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Unformatted text preview: Section Notes: Week 6 Outline Technology Adoption Model Induced Innovation Di usion These section notes follow Course Readings Chapter 8. Announcement: When considering the case of heterogenous demand for an excludable public good (club good), for the purposes of this class you can always assume that a monopoly will only serve high demand (or rich ) individuals. This is assumption doesn't always hold in reality, and you can see how you would solve for those cases in Practice Problems 5 on bspace, in the section notes. Conservation Technologies Conservation technologies increase input use e ciency and saves resources and/or reduces pollution. They are not limited to agriculture (.e.g. electricity generating coal technology, paint spraying, cooking stoves, insulation). Inputs are not always e ective, as waste or a negative externality is often generated. Firms will choose the type of technology that maximizes their pro ts, which are a ected by costs of the technology and the input, potential taxes on pollution, and individual rm characteristics. Technology Adoption Model First we de ne out notation: Item Notation Note Output Y = f ( e ) Price of Output p Input Use E ciency h i ( ) < h i ( ) 1 Firm E ciency/Environmental Quality Variations such as soil type, managerial e ciency Actual Input x E ective Input e = xh i ( ) i denotes type of technology Price of Actual Input w Price of Pollution v Price of pollution might be a tax, can be zero too Residue Z = [1- h i ( )] x Level of pollution Technology Cost K i Can also be a function of area t : K i ( t ) The idea here is that di erent technologies will have di erent levels of e ectiveness across environments or based on how they are used. For our purposes, h i ( ) will usually be provided for you....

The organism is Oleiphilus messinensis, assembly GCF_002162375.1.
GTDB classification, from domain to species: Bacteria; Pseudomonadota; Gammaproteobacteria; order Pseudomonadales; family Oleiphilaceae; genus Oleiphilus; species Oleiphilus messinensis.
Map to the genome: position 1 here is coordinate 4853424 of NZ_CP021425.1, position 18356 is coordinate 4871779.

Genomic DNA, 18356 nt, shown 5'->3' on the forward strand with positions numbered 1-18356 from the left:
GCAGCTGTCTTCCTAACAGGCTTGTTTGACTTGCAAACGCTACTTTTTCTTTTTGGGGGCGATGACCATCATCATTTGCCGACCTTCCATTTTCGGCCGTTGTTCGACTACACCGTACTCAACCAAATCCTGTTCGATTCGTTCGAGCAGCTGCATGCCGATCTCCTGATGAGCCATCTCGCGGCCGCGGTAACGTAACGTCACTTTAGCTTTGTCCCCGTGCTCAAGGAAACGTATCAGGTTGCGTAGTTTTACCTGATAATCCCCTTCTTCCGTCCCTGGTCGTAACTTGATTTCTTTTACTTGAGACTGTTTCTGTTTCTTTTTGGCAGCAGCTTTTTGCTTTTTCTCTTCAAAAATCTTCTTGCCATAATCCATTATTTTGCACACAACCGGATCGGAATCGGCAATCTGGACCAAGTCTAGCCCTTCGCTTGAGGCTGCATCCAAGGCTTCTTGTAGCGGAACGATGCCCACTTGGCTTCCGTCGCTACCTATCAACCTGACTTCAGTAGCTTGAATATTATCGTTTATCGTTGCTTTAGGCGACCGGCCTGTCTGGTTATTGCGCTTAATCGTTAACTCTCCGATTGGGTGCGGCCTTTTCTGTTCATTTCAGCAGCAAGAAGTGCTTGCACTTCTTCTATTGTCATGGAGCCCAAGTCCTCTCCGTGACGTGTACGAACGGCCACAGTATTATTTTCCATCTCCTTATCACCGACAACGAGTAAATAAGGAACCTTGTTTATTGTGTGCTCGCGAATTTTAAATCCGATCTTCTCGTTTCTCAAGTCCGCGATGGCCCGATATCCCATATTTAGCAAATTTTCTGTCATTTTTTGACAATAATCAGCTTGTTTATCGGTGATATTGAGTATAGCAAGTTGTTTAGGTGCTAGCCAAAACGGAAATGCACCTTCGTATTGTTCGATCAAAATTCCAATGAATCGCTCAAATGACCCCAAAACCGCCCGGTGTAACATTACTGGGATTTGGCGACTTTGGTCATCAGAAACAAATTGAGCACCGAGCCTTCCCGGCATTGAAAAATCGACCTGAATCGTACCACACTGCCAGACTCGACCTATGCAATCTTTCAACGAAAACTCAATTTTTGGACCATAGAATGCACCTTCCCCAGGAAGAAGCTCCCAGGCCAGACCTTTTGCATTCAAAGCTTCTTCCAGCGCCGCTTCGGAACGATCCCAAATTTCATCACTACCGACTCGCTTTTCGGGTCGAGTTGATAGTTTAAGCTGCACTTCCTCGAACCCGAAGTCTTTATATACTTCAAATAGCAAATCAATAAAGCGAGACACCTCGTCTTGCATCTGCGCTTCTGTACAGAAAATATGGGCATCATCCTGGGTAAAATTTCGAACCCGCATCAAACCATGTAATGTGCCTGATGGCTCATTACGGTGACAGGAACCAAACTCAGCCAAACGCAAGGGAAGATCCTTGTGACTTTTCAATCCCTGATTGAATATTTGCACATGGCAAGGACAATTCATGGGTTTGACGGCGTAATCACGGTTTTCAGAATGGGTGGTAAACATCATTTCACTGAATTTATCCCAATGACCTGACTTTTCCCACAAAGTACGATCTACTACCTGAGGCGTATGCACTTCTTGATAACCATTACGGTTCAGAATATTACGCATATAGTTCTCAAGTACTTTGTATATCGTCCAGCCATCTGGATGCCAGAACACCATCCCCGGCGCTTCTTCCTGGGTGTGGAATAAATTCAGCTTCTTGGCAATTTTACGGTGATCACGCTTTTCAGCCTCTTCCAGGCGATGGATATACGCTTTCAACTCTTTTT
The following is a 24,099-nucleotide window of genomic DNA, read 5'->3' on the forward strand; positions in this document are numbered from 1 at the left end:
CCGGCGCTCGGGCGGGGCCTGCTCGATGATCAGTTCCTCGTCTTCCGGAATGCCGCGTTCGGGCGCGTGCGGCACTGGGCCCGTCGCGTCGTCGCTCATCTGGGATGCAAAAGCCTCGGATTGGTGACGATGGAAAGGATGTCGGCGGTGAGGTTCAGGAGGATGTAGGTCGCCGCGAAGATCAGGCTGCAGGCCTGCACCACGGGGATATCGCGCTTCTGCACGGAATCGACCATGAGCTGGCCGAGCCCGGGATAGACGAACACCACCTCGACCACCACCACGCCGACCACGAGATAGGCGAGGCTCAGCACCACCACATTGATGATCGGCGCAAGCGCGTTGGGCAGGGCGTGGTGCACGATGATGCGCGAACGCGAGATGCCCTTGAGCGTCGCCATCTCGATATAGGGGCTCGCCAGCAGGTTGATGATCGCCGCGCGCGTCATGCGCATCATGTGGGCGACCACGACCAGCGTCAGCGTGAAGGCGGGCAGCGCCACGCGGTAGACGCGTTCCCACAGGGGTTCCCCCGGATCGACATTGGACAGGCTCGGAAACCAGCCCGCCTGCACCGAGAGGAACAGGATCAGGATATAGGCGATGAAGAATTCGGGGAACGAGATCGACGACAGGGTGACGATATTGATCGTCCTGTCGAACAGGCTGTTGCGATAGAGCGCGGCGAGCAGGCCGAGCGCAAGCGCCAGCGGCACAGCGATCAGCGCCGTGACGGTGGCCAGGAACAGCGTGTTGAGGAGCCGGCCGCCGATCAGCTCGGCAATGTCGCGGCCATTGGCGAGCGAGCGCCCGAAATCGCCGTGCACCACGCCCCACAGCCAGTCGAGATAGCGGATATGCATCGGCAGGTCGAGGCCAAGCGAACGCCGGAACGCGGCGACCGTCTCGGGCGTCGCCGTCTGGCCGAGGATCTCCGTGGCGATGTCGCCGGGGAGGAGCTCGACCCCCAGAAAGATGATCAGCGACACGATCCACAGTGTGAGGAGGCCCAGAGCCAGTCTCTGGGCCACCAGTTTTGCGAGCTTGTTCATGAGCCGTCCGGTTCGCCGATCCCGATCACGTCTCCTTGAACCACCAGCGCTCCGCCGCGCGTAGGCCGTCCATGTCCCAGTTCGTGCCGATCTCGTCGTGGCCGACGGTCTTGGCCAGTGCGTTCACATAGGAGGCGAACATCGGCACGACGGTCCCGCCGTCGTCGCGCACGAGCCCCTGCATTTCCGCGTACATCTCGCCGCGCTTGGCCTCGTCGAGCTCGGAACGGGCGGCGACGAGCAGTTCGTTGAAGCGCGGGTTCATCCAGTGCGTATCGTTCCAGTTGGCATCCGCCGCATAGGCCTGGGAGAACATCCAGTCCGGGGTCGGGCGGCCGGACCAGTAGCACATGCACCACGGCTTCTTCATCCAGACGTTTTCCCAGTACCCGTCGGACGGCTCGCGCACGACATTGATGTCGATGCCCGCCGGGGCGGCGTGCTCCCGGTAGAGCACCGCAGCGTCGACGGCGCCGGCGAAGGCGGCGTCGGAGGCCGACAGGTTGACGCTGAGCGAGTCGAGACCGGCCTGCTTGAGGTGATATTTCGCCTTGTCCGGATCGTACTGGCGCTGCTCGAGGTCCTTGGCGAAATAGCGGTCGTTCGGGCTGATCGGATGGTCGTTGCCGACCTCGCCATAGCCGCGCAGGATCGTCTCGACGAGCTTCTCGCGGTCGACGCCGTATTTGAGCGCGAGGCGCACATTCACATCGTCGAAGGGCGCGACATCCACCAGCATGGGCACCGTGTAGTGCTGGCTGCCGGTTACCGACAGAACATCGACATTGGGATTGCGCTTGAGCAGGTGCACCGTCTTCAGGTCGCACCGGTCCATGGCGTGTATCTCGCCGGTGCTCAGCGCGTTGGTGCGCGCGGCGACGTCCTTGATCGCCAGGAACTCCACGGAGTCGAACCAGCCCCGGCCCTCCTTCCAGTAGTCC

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This note was uploaded on 09/24/2011 for the course ECON C125 taught by Professor Zelberman during the Spring '09 term at University of California, Berkeley.
- Spring '09
- Public Good